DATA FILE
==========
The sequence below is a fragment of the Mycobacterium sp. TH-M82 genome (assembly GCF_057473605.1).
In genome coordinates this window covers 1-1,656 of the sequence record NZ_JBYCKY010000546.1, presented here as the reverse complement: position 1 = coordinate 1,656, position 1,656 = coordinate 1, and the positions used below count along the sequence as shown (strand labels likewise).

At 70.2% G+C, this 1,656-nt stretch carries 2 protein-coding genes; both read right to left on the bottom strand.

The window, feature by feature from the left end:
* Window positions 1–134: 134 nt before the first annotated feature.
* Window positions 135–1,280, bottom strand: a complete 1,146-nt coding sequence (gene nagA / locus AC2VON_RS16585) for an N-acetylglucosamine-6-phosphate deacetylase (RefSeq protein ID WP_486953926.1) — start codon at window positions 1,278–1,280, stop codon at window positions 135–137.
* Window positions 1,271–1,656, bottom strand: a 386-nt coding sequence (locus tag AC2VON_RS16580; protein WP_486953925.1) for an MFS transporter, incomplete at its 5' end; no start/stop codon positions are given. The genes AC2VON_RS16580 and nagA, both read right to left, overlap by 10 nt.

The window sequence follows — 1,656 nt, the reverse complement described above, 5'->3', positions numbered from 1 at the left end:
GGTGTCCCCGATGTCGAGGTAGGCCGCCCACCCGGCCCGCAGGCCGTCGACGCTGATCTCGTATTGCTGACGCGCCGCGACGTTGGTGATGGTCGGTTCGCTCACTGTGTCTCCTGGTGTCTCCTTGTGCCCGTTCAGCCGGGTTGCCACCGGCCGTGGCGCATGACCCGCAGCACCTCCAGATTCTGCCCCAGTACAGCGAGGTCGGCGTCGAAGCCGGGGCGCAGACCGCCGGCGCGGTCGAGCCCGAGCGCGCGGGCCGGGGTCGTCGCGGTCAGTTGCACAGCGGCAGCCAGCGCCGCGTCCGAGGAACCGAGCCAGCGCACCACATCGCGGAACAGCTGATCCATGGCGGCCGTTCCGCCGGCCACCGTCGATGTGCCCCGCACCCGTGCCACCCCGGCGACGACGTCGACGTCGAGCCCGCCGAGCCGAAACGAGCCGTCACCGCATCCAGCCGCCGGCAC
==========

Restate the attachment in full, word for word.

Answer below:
The sequence below is a fragment of the Mycobacterium sp. TH-M82 genome (assembly GCF_057473605.1).
In genome coordinates this window covers 1-1,656 of the sequence record NZ_JBYCKY010000546.1, presented here as the reverse complement: position 1 = coordinate 1,656, position 1,656 = coordinate 1, and the positions used below count along the sequence as shown (strand labels likewise).

At 70.2% G+C, this 1,656-nt stretch carries 2 protein-coding genes; both read right to left on the bottom strand.

The window, feature by feature from the left end:
* Window positions 1–134: 134 nt before the first annotated feature.
* Window positions 135–1,280, bottom strand: a complete 1,146-nt coding sequence (gene nagA / locus AC2VON_RS16585) for an N-acetylglucosamine-6-phosphate deacetylase (RefSeq protein ID WP_486953926.1) — start codon at window positions 1,278–1,280, stop codon at window positions 135–137.
* Window positions 1,271–1,656, bottom strand: a 386-nt coding sequence (locus tag AC2VON_RS16580; protein WP_486953925.1) for an MFS transporter, incomplete at its 5' end; no start/stop codon positions are given. The genes AC2VON_RS16580 and nagA, both read right to left, overlap by 10 nt.

The window sequence follows — 1,656 nt, the reverse complement described above, 5'->3', positions numbered from 1 at the left end:
GGTGTCCCCGATGTCGAGGTAGGCCGCCCACCCGGCCCGCAGGCCGTCGACGCTGATCTCGTATTGCTGACGCGCCGCGACGTTGGTGATGGTCGGTTCGCTCACTGTGTCTCCTGGTGTCTCCTTGTGCCCGTTCAGCCGGGTTGCCACCGGCCGTGGCGCATGACCCGCAGCACCTCCAGATTCTGCCCCAGTACAGCGAGGTCGGCGTCGAAGCCGGGGCGCAGACCGCCGGCGCGGTCGAGCCCGAGCGCGCGGGCCGGGGTCGTCGCGGTCAGTTGCACAGCGGCAGCCAGCGCCGCGTCCGAGGAACCGAGCCAGCGCACCACATCGCGGAACAGCTGATCCATGGCGGCCGTTCCGCCGGCCACCGTCGATGTGCCCCGCACCCGTGCCACCCCGGCGACGACGTCGACGTCGAGCCCGCCGAGCCGAAACGAGCCGTCACCGCATCCAGCCGCCGGCAC